8,000 jumbo jets will be needed to deliver vaccine globally – in ‘biggest transport challenge ever’ – says IATA
Shipping a Covid-19 vaccine around the world will be the “largest transport challenge ever” according to the airline industry.
The equivalent of 8,000 Boeing 747’2 will be needed according to the International Air Transport Association (IATA).
Whilst there is no Covid-19 vaccine just yet, the IATA is working with airlines, airports, global health bodies and drug firms on a global airlift plan.
The plan assumes only one dose per person is needed.
“Safely delivering Covid-19 vaccines will be the mission of the century for the global air cargo industry. But it won’t happen without careful advance planning. And the time for that is now,” said IATA’s chief executive Alexandre de Juniac.
At present, airlines have been focussing on delivering cargo during the severe downturn in passenger lights. But shipping vaccines is far more complex.
Not all planes are able to deliver vaccines as they need a typical temperature range between 2 and 8C for transporting drugs. Some vaccines may require frozen temperatures which would exclude more aircraft.
“We know the procedures well. What we need to do is scale them up to the magnitude that will be required,” added Glyn Hughes, the industry body’s head of cargo.
Flights to certain parts of the world, including some areas of South East Asia, will be critical as they lack vaccine-production capabilities, he added.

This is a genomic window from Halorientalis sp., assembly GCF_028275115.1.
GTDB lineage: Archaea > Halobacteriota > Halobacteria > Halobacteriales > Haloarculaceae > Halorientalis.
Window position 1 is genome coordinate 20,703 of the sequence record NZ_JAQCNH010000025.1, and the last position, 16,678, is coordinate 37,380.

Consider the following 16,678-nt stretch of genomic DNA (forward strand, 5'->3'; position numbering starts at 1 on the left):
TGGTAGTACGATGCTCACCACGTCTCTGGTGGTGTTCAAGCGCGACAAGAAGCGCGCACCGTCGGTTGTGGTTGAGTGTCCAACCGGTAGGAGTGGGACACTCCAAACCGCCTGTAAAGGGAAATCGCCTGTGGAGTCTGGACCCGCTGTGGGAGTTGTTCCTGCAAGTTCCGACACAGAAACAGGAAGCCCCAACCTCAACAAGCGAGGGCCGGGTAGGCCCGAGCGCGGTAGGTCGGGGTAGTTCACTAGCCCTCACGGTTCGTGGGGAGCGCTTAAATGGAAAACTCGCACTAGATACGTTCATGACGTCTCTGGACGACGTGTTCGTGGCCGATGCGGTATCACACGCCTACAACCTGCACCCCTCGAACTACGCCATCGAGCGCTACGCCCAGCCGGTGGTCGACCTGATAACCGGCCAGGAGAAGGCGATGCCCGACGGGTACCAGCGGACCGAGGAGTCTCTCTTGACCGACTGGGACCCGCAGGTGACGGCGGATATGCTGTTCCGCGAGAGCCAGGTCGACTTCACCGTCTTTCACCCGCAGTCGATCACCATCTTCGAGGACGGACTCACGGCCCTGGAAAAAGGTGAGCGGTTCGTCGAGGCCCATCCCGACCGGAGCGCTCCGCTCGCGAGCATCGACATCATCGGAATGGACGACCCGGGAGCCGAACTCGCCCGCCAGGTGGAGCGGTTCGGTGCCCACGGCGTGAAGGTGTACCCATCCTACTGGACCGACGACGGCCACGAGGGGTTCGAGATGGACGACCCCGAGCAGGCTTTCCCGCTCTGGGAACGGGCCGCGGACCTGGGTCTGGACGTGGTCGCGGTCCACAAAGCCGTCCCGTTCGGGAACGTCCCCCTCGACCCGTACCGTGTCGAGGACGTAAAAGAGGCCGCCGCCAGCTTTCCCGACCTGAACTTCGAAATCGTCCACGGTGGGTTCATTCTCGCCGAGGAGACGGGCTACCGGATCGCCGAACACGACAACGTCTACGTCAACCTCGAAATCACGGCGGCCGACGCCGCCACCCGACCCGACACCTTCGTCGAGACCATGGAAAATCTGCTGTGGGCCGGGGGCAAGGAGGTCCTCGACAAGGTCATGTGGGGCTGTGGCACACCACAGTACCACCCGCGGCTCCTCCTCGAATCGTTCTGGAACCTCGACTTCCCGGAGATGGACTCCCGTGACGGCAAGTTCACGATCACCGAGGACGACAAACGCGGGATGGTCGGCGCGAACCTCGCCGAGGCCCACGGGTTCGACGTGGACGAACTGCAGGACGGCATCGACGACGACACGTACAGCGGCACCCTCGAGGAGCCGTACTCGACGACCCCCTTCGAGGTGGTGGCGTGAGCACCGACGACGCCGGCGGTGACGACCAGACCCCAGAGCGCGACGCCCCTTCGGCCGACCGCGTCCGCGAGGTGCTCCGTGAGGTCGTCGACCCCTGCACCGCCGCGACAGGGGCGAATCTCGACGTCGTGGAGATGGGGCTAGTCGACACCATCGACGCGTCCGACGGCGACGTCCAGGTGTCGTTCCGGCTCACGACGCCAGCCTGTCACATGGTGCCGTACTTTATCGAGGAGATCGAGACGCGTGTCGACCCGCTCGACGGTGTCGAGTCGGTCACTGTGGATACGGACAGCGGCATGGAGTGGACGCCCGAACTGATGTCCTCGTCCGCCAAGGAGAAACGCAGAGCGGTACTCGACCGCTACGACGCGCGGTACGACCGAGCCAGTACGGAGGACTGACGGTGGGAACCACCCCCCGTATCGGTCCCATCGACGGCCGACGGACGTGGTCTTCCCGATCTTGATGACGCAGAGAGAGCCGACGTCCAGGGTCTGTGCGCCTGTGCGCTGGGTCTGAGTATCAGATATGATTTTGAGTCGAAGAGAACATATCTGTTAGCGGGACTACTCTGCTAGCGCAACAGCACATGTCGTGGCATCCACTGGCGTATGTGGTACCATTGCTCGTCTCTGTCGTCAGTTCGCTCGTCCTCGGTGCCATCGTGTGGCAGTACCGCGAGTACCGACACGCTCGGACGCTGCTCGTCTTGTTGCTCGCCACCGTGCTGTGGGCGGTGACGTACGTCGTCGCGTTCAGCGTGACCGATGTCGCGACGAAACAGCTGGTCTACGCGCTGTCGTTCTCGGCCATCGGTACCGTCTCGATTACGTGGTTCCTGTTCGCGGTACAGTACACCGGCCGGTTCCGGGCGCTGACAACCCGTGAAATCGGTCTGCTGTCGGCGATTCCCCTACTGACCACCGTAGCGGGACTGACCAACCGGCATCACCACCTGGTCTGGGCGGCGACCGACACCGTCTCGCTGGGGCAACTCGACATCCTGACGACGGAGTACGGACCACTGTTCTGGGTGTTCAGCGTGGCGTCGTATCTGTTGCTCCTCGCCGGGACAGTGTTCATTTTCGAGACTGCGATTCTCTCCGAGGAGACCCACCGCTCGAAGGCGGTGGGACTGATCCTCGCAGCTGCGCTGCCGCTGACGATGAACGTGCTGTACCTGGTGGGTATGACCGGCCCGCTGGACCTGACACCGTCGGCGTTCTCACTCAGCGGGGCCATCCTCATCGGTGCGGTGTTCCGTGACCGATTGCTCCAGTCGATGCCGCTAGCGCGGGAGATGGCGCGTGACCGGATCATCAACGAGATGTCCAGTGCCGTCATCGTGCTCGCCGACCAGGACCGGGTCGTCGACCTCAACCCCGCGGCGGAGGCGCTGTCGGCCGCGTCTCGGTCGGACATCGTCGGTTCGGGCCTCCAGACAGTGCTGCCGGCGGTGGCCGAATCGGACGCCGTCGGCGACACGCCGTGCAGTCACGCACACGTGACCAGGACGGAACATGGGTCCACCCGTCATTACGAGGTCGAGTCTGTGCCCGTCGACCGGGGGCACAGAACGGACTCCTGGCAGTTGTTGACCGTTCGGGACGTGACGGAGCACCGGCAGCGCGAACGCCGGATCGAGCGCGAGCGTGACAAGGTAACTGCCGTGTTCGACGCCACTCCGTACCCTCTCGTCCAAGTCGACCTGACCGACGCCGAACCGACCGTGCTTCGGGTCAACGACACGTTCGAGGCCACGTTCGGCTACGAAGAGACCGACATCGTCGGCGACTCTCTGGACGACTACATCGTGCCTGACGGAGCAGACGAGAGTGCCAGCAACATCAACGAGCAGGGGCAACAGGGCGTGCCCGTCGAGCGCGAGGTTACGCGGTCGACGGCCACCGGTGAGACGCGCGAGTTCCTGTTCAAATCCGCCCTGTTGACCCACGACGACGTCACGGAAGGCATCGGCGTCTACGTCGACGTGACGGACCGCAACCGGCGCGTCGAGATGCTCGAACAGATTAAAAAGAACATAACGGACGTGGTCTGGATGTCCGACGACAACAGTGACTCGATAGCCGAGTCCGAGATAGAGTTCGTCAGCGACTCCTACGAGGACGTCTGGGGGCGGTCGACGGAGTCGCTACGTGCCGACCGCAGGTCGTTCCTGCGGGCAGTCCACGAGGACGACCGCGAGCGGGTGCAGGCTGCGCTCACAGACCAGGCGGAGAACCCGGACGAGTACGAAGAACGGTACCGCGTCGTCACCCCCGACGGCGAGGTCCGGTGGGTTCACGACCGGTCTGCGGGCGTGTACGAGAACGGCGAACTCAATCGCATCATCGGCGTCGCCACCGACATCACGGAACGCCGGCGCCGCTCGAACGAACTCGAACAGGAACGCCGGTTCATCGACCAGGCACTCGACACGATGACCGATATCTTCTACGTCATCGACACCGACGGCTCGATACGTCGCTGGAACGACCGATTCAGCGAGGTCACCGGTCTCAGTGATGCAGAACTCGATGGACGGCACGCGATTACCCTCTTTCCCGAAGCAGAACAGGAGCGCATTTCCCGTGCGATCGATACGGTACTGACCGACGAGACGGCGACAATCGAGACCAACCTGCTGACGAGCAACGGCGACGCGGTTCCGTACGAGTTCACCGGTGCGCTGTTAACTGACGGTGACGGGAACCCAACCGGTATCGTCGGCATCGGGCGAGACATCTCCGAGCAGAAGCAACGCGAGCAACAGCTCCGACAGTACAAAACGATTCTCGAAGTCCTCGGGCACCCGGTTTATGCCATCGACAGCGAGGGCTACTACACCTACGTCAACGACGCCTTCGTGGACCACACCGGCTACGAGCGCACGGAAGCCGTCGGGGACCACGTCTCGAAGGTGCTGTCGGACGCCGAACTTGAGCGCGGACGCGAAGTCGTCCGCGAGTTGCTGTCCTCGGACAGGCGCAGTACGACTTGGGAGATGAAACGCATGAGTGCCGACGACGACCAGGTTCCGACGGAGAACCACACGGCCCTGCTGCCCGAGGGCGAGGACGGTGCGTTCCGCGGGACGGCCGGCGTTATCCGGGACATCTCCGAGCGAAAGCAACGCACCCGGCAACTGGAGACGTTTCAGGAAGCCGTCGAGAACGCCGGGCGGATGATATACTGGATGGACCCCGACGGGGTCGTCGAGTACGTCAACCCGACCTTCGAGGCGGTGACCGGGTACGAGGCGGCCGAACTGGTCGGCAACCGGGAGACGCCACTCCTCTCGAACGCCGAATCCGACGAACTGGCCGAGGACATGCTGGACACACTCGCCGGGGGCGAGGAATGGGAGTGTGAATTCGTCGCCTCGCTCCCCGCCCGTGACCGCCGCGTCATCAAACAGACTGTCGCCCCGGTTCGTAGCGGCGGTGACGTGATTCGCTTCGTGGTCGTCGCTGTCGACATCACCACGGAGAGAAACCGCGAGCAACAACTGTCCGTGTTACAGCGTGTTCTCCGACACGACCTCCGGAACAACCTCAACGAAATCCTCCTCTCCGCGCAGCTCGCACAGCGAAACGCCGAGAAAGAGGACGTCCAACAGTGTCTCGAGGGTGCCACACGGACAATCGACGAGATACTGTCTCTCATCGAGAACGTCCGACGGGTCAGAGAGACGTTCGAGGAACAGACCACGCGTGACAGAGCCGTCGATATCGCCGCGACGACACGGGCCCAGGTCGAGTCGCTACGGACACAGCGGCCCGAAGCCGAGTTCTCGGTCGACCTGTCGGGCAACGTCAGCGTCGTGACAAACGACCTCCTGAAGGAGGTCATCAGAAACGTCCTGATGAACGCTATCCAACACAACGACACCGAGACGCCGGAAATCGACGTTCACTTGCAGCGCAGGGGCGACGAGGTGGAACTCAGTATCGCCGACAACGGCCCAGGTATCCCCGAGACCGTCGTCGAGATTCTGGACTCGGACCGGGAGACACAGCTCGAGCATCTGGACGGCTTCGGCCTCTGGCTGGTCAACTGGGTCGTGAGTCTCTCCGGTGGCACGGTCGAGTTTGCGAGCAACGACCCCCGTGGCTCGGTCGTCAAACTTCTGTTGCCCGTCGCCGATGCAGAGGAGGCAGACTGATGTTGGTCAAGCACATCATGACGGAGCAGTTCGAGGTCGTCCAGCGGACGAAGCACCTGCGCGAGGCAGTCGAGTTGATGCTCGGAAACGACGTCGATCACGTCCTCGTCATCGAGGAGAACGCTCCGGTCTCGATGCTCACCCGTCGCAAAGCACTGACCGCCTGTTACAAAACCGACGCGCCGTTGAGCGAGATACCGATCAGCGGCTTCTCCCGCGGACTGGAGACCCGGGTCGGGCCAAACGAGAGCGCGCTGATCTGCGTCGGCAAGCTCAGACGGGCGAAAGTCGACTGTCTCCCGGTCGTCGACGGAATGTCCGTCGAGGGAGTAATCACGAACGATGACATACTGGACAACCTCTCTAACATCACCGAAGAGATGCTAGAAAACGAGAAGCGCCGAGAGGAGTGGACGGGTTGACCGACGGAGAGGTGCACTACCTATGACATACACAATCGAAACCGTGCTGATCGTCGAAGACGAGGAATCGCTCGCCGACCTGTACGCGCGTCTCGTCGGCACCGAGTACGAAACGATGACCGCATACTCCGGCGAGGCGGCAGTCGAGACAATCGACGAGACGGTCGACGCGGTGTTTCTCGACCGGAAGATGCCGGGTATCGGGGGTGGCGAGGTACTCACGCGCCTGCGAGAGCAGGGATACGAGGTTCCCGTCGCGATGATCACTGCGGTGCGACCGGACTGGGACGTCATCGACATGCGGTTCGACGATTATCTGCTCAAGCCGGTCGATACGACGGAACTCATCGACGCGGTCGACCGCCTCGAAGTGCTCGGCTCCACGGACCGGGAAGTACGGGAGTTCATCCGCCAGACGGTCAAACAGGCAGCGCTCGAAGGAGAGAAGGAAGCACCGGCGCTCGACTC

‘Almost military precision’
Distributing a vaccine across Africa is “impossible” right now IATA says because of the lack of cargo capacity, size of the region and the complexities of border crossings.
Transportation will need “almost military precision” and will require cool facilities across a network of locations where the vaccine will be stored.
About 140 vaccines are in early development, and around two dozen are now being tested on people in clinical trials.
One vaccine is being developed by the University of Oxford that is already in an advanced stage of testing.
IATA has urged governments to begin planning now to ensure they are prepared when vaccines are approved and available for distribution.
Along with making sure they are handled and transported at controlled temperatures, security is another issue.
“Vaccines will be highly valuable commodities. Arrangements must be in place to keep ensure that shipments remain secure from tampering and theft,” added IATA.
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